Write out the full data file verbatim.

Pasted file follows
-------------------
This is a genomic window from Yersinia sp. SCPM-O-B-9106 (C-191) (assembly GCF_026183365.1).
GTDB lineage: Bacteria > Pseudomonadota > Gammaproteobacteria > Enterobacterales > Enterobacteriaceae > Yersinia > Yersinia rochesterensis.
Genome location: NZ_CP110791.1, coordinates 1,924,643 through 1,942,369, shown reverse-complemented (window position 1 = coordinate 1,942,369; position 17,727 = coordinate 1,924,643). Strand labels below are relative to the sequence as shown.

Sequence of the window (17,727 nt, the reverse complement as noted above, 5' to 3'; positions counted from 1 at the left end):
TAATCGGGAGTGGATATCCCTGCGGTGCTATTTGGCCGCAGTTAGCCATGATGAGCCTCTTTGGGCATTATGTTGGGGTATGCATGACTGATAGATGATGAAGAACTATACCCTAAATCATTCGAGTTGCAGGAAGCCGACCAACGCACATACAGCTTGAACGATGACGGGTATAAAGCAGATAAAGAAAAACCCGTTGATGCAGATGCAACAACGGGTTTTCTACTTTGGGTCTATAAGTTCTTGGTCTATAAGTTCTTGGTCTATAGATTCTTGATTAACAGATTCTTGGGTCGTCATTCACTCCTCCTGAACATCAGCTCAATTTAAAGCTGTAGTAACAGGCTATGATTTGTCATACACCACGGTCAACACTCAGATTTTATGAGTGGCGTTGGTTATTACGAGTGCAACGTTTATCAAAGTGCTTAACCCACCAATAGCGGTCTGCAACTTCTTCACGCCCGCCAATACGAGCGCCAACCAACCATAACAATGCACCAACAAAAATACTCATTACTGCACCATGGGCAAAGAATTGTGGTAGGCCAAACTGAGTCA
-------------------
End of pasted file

This is a genomic window from Yersinia sp. SCPM-O-B-9106 (C-191) (assembly GCF_026183365.1).
GTDB lineage: Bacteria > Pseudomonadota > Gammaproteobacteria > Enterobacterales > Enterobacteriaceae > Yersinia > Yersinia rochesterensis.
Genome location: NZ_CP110791.1, coordinates 1,924,643 through 1,942,369, shown reverse-complemented (window position 1 = coordinate 1,942,369; position 17,727 = coordinate 1,924,643). Strand labels below are relative to the sequence as shown.

Sequence of the window (17,727 nt, the reverse complement as noted above, 5' to 3'; positions counted from 1 at the left end):
TAATCGGGAGTGGATATCCCTGCGGTGCTATTTGGCCGCAGTTAGCCATGATGAGCCTCTTTGGGCATTATGTTGGGGTATGCATGACTGATAGATGATGAAGAACTATACCCTAAATCATTCGAGTTGCAGGAAGCCGACCAACGCACATACAGCTTGAACGATGACGGGTATAAAGCAGATAAAGAAAAACCCGTTGATGCAGATGCAACAACGGGTTTTCTACTTTGGGTCTATAAGTTCTTGGTCTATAAGTTCTTGGTCTATAGATTCTTGATTAACAGATTCTTGGGTCGTCATTCACTCCTCCTGAACATCAGCTCAATTTAAAGCTGTAGTAACAGGCTATGATTTGTCATACACCACGGTCAACACTCAGATTTTATGAGTGGCGTTGGTTATTACGAGTGCAACGTTTATCAAAGTGCTTAACCCACCAATAGCGGTCTGCAACTTCTTCACGCCCGCCAATACGAGCGCCAACCAACCATAACAATGCACCAACAAAAATACTCATTACTGCACCATGGGCAAAGAATTGTGGTAGGCCAAACTGAGTCA